Your child character must solve his own problem.
Write picture books or listen to talks on picture books and you’re going to hear this advice. And, why not? It’s really good advice. No one wants to follow an inactive child character through the pages of a picture book.
But I just read a book that breaks that rule. PLOT SPOILER
Did you see that? I’m going to spoil the plot so don’t read on if that’s a problem for you.
Bill Cotter’s Beard in a Box breaks this rule. The story problem is that the narrator wants to be cool like his Dad. He decides that it is Dad’s beard that makes him so cool so he sets out to grow his own. He makes several unsuccessful attempts (poor, half-naked kitty) and even buys a beard growing kit. Just as he figures out the kit is a scam in walks Dad sans beard. Dad comforts junior and explains that awesomeness doesn’t have anything to do with the beard. It’s all about you as a person.
Yep. Dad explains it all.
No big epiphany for junior. No Aha! moment.
So how did this picture book sell when the child narrator doesn’t solve the problem? I think there are four things that helped this manuscript sell.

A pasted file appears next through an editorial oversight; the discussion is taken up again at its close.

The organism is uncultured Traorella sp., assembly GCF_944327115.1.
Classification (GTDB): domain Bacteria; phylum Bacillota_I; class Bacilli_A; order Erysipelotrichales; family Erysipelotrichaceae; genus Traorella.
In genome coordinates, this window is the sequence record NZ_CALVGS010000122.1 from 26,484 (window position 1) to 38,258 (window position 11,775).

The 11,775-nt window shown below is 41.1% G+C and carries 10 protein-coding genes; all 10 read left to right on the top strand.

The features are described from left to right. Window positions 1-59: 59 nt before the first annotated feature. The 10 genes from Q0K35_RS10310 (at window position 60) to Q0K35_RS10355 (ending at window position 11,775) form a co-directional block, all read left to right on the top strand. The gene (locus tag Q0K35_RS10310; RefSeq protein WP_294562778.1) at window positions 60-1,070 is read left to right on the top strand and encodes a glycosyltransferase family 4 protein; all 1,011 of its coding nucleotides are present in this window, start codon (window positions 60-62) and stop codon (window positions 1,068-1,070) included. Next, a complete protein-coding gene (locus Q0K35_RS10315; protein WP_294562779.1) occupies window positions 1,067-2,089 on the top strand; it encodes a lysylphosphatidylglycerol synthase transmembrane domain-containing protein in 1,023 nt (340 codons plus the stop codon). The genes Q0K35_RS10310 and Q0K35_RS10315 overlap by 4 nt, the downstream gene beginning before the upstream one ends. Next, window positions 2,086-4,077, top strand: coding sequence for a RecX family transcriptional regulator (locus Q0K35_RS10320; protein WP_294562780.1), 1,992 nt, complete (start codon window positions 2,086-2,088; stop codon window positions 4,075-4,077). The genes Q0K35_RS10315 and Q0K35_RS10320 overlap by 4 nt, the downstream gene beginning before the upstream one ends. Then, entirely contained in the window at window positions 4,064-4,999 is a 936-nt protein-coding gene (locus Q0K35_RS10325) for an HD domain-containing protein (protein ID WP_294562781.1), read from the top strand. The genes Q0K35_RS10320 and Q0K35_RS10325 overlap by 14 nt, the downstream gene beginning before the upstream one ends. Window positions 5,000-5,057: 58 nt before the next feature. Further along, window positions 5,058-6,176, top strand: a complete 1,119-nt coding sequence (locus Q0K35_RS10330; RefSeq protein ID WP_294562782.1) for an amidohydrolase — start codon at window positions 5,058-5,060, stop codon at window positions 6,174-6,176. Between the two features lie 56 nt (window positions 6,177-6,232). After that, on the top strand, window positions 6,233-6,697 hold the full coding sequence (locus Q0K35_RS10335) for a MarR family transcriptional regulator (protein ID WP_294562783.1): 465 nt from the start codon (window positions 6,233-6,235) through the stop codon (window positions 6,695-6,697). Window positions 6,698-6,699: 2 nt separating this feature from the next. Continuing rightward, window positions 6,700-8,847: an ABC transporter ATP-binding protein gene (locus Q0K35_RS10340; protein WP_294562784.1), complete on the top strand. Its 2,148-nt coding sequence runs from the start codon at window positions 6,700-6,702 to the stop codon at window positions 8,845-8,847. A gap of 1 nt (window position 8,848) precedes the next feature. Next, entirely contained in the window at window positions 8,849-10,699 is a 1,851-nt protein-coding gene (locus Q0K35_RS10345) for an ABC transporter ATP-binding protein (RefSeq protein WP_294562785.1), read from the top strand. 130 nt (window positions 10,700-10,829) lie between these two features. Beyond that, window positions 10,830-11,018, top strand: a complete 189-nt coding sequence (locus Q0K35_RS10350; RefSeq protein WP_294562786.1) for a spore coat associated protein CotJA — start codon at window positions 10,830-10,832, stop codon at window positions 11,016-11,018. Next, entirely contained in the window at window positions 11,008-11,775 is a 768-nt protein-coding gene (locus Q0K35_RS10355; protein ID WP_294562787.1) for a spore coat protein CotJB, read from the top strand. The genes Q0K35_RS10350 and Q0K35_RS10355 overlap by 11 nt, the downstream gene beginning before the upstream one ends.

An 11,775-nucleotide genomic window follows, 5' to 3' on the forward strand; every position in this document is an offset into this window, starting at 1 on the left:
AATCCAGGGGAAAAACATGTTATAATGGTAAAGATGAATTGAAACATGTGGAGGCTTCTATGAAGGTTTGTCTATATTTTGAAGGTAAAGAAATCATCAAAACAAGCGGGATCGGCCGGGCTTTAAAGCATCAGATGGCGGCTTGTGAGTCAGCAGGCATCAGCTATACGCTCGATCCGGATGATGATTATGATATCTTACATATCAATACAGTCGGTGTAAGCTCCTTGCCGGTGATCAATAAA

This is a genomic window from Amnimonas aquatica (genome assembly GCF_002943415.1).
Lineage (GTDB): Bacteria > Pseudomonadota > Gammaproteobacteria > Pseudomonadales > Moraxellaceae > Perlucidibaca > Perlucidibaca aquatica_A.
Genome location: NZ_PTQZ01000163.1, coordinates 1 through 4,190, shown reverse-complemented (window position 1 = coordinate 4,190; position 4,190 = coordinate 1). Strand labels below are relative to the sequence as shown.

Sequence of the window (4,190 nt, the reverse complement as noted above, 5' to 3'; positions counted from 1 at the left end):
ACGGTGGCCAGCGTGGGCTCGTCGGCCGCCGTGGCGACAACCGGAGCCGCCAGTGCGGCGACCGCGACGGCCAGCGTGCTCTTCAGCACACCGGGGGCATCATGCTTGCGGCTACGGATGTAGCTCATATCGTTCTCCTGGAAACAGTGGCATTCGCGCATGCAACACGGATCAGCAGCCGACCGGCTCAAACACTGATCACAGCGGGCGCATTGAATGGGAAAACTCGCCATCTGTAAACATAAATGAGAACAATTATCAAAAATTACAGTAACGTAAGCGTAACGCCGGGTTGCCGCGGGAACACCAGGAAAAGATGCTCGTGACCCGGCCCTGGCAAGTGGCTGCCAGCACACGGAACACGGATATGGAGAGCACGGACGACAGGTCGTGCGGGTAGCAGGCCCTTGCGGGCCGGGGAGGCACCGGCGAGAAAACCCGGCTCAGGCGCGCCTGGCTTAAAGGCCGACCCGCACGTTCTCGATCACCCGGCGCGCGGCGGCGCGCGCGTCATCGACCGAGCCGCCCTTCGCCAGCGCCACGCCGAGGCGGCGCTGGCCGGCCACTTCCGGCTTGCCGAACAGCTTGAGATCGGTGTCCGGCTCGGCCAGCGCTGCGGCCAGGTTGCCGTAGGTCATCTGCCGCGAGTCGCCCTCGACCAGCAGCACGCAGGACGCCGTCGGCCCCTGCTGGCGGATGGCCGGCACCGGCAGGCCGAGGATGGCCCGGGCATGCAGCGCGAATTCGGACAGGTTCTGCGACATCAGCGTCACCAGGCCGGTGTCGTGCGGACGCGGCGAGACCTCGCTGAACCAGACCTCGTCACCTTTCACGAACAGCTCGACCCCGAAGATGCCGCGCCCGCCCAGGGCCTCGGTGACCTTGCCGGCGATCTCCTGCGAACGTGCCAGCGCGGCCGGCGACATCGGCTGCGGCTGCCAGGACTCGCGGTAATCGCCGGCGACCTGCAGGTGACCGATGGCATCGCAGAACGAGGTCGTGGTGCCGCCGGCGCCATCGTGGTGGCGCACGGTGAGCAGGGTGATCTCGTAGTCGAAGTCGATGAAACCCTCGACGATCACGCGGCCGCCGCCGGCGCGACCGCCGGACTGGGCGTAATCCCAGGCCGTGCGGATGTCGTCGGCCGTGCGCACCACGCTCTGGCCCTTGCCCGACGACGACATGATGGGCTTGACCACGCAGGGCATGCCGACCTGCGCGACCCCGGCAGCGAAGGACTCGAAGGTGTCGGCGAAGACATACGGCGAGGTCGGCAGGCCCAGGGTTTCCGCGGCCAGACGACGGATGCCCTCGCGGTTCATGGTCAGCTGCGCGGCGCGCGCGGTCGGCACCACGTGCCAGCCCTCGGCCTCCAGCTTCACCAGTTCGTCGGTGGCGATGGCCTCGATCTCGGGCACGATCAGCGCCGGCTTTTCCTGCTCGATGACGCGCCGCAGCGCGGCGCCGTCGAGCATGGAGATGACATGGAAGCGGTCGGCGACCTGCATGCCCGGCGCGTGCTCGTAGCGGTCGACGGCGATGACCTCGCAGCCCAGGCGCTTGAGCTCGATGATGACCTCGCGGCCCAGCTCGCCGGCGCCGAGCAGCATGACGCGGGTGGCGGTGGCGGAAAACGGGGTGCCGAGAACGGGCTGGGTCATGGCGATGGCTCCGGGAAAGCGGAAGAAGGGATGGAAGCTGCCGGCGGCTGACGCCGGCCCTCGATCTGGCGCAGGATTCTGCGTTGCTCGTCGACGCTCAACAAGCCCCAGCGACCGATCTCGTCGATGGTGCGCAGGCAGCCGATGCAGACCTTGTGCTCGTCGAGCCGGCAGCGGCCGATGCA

The narrator knew the answer all along. When he’s thinking about how awesome his Dad is, he isn’t thinking about Dad trimming his beard, combing his beard or anything else along those lines. He’s thinking about Dad playing basketball, playing his guitar and going biking. It’s all about what Dad does not Dad and facial hair.
This book is really funny. The humor in this book is going to appeal to both the child reader and the adult reader. How can it not? He shaves the cat. All of his attempts to create a beard are funny as are his imaginings of “life with beard.” because, you know, the beard will definitely make you a pirate.
The ending is satisfying. This book might seem quiet in that the ending is sweet and touching and look at Dad and Jr. playing basketball, biking, making music and fishing. Isn’t that sweet? But is it also satisfying. It isn’t a big slam-bang type of satisfying ending but it is a warm and heart-felt and that’s what makes the book…
Marketable. Think Father’s Day Book. This might not be the book that Dad would buy, it is definitely the type of book that Mom would buy for the kids to give Dad on Father’s Day.
The lesson? The book you write can break the rules as long as it still works well and there is a market for sales. And it doesn’t hurt if it is really fun too.